how simple HTML can be. It's not actually as simple as it
     sounds, particularly with the flexibility POD allows for
     "=item", but it would be good to improve the visual appeal
     of the HTML generated, and to avoid it having any validation
     errors. See also "make HTML install work", as the layout of
     installation tree is needed to improve the cross-linking.

     The addition of "Pod::Simple" and its related modules may
     make this task easier to complete.

  Make ExtUtils::ParseXS use strict;
     lib/ExtUtils/ contains this line

         # use strict;  # One of these days...

perl v5.12.5         Last change: 2012-11-03                    2

Perl Programmers Reference Guide                      PERLTODO(1)

     Simply uncomment it, and fix all the resulting issues :-)

     The more practical approach, to break the task down into
     manageable chunks, is to work your way though the code from
     bottom to top, or if necessary adding extra "{ ... }"
     blocks, and turning on strict within them.

  Make Schwern poorer
     We should have tests for everything. When all the core's
     modules are tested, Schwern has promised to donate to $500
     to TPF. We may need volunteers to hold him upside down and
     shake vigorously in order to actually extract the cash.

  Improve the coverage of the core tests
     Use Devel::Cover to ascertain the core modules' test
     coverage, then add tests that are currently missing.

  test B
     A full test suite for the B module would be nice.

  A decent benchmark
     "perlbench" seems impervious to any recent changes made to
     the perl core. It would be useful to have a reasonable
     general benchmarking suite that roughly represented what
     current perl programs do, and measurably reported whether
     tweaks to the core improve, degrade or don't really affect
     performance, to guide people attempting to optimise the guts
     of perl. Gisle would welcome new tests for perlbench.

  fix tainting bugs
     Fix the bugs revealed by running the test suite with the
     "-t" switch (via "make test.taintwarn").

  Dual life everything
     As part of the "dists" plan, anything that doesn't belong in
     the smallest perl distribution needs to be dual lifed.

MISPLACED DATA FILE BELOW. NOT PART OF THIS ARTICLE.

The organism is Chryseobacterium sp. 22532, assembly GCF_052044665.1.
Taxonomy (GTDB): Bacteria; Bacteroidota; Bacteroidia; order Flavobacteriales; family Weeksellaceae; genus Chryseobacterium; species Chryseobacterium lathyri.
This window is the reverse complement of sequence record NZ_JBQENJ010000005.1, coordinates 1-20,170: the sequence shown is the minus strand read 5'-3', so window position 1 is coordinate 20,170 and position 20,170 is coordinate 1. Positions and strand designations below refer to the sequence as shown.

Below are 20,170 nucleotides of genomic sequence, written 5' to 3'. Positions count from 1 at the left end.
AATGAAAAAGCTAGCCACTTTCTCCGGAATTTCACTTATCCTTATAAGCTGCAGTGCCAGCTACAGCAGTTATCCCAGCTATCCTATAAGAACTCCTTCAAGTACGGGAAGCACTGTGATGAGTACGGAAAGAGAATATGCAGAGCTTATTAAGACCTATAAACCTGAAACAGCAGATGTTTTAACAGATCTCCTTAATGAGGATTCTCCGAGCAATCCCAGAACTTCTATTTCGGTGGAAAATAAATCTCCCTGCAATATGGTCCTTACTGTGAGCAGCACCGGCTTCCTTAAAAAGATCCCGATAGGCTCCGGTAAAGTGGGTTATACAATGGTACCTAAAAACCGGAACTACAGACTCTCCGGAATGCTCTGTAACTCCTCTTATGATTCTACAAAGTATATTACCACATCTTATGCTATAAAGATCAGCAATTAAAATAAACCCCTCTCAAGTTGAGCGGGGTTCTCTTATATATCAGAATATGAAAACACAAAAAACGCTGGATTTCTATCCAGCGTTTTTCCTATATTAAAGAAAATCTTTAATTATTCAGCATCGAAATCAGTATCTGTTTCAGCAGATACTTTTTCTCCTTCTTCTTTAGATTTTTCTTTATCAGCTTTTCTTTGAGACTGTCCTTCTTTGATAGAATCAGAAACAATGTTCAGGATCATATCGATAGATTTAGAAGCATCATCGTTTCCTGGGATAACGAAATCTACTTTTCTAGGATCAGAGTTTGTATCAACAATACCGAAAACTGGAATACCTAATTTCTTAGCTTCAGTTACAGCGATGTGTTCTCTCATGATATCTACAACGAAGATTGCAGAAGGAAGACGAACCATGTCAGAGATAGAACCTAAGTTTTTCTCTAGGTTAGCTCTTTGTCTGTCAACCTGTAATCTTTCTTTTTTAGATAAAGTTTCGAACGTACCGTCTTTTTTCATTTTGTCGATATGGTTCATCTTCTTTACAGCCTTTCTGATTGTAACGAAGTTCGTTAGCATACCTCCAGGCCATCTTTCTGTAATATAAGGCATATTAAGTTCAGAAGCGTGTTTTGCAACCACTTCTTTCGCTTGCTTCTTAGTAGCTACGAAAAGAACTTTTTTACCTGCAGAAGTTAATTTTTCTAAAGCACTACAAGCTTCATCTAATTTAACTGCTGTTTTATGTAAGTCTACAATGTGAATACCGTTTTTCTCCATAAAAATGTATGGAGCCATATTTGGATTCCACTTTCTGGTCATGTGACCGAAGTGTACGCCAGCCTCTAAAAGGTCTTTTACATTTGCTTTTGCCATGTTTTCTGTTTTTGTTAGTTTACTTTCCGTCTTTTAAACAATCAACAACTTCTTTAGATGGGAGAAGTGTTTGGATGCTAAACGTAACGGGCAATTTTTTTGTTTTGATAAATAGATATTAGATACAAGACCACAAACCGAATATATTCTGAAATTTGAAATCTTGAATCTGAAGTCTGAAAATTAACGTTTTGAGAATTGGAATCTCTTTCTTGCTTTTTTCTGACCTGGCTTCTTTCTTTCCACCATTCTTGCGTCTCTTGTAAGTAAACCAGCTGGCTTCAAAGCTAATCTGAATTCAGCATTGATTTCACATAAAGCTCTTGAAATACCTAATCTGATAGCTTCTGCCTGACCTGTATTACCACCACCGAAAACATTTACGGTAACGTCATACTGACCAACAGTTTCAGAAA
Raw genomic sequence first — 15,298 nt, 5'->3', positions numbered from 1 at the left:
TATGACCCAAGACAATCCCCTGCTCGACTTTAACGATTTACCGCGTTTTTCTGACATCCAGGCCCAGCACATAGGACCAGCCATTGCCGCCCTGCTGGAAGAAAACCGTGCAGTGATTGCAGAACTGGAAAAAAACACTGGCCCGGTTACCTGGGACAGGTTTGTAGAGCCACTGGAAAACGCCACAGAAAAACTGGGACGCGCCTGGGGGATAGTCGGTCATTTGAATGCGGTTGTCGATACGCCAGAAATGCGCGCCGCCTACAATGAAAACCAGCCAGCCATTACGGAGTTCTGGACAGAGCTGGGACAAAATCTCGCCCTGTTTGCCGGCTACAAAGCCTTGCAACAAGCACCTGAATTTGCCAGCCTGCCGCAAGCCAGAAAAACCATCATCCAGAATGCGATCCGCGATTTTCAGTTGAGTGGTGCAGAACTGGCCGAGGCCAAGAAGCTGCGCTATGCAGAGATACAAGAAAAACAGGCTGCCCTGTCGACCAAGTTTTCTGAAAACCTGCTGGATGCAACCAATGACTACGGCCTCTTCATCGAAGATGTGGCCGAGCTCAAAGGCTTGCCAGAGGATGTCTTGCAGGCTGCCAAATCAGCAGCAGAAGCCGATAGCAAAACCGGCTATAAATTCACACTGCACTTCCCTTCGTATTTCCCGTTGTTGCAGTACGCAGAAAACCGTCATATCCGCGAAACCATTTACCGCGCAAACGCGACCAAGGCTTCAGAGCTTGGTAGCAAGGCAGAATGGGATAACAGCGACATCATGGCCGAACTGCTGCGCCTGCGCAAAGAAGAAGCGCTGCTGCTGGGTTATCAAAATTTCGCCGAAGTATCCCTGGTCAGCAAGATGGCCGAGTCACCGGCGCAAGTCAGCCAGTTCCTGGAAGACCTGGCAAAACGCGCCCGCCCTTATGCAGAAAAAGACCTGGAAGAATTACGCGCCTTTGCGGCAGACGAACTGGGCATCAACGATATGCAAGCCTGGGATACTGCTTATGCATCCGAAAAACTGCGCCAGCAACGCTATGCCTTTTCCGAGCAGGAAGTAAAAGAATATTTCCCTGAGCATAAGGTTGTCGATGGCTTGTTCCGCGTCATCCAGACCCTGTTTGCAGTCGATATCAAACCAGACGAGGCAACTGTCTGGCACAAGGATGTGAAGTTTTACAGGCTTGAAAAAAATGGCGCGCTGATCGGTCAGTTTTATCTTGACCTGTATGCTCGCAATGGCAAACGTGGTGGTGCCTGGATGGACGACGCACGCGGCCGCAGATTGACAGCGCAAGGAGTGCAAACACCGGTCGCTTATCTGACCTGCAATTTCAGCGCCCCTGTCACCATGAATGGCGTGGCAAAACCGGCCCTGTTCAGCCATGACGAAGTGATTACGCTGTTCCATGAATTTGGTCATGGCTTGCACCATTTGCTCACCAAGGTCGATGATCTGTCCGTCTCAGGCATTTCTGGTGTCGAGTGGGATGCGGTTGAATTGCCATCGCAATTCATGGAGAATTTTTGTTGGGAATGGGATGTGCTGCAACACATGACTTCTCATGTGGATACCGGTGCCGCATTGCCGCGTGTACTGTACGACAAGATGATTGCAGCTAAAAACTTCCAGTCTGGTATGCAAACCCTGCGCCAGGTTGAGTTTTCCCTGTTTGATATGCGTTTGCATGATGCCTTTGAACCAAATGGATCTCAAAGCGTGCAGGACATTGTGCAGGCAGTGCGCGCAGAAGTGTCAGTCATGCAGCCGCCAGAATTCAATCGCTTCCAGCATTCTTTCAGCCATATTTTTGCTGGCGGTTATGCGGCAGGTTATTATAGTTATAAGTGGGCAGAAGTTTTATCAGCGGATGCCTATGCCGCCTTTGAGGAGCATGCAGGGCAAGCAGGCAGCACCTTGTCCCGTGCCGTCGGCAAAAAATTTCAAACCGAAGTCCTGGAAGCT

Anything else can be too. Figure out what changes would be
     needed to package that module and its tests up for CPAN, and
     do so. Test it with older perl releases, and fix the
     problems you find.

     To make a minimal perl distribution, it's useful to look at

  Move dual-life pod/*.PL into ext
     Nearly all the dual-life modules have been moved to ext.
     However, we still  need to move pod/*.PL into their
     respective directories in ext/. They're referenced by (at
     least) "plextract" in Makefile.SH and "utils" in
     win32/Makefile and win32/, and listed explicitly
     in win32/pod.mak, vms/descrip_mms.template and utils.lst

perl v5.12.5         Last change: 2012-11-03                    3

Perl Programmers Reference Guide                      PERLTODO(1)

  POSIX memory footprint
     Ilya observed that use POSIX; eats memory like there's no
     tomorrow, and at various times worked to cut it down. There
     is probably still fat to cut out - for example POSIX passes
     Exporter some very memory hungry data structures.
     There is a script that generates several header
     files to prefix all of Perl's symbols in a consistent way,
     to provide some semblance of namespace support in "C".
     Functions are declared in embed.fnc, variables in
     interpvar.h. Quite a few of the functions and variables are
     conditionally declared there, using "#ifdef". However, doesn't understand the C macros, so the rules about
     which symbols are present when is duplicated in
     Writing things twice is bad, m'kay.  It would be good to
     teach "" to understand the conditional compilation,
     and hence remove the duplication, and the mistakes it has

  use strict; and AutoLoad
     Currently if you write

         package Whack;
         use AutoLoader 'AUTOLOAD';
         use strict;